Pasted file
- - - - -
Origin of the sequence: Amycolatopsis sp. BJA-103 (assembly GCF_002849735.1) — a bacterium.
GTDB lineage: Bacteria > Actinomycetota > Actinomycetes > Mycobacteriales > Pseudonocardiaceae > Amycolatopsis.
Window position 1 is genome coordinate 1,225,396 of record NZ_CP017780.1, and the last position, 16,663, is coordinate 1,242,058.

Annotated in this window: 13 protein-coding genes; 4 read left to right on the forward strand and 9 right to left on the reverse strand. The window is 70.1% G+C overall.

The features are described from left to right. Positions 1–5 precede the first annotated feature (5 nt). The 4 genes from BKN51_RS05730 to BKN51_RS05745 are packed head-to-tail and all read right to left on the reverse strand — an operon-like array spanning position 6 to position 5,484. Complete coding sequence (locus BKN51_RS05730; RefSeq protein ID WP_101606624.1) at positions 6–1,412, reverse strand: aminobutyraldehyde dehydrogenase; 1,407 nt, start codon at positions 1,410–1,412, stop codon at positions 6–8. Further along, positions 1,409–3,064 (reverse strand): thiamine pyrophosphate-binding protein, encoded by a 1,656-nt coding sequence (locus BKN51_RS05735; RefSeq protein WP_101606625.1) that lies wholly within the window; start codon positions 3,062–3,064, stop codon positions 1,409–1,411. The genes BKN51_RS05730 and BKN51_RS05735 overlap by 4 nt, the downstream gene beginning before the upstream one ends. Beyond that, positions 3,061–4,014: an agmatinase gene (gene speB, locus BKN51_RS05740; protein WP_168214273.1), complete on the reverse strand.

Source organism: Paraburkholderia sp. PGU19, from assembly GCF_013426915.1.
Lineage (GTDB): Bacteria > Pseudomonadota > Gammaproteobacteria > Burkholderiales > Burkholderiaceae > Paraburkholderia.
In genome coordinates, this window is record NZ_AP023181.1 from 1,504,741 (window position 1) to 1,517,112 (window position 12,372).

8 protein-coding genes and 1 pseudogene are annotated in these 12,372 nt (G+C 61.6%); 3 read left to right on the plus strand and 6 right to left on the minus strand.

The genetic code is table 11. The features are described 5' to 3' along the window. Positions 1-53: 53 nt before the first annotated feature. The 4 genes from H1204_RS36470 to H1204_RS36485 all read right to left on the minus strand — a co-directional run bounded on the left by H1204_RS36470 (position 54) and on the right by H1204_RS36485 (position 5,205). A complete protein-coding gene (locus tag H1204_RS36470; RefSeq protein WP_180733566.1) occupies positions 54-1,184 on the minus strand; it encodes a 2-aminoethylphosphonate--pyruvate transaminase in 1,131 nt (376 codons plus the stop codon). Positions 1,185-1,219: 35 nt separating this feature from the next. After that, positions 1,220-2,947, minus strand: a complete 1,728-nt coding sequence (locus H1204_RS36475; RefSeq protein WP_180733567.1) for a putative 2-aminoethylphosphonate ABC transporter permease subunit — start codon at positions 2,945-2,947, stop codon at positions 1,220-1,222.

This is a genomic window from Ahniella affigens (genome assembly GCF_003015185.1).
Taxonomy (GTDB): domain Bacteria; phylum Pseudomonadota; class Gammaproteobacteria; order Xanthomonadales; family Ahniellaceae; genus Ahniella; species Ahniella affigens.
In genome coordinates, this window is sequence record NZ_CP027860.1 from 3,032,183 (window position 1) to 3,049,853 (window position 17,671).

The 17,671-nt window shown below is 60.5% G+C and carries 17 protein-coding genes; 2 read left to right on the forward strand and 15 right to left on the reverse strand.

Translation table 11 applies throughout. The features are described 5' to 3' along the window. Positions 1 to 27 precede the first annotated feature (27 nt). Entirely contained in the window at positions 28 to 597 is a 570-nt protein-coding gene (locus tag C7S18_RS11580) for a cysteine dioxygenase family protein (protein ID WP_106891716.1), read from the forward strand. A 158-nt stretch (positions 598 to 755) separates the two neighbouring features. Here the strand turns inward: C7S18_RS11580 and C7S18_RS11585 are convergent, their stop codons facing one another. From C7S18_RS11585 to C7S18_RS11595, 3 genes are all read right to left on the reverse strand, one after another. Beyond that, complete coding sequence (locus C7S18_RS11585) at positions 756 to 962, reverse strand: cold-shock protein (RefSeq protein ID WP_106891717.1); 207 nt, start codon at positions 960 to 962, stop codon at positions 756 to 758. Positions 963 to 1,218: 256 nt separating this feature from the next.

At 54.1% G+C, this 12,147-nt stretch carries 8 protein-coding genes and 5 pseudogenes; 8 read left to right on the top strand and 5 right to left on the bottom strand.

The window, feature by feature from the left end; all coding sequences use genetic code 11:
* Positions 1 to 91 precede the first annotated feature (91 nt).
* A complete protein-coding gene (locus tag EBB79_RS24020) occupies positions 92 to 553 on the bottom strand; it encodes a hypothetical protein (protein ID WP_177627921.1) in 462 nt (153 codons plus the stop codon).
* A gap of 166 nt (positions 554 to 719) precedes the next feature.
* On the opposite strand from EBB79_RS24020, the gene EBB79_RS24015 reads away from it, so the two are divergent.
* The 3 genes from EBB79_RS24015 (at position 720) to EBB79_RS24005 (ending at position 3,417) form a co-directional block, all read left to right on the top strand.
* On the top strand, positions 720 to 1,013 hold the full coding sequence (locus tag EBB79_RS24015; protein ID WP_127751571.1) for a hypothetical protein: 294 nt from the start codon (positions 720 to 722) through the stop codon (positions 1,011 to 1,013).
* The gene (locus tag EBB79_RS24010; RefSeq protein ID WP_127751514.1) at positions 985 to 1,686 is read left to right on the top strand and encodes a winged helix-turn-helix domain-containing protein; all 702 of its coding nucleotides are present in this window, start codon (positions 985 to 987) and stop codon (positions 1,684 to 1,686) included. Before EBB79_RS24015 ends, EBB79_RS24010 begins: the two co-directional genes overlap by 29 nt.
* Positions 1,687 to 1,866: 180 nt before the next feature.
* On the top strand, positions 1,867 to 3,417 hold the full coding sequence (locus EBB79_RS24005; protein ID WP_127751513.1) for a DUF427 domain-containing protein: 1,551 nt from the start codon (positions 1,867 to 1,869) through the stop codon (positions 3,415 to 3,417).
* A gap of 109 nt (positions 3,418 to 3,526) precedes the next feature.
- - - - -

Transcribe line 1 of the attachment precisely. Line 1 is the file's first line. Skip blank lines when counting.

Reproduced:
Origin of the sequence: Amycolatopsis sp. BJA-103 (assembly GCF_002849735.1) — a bacterium.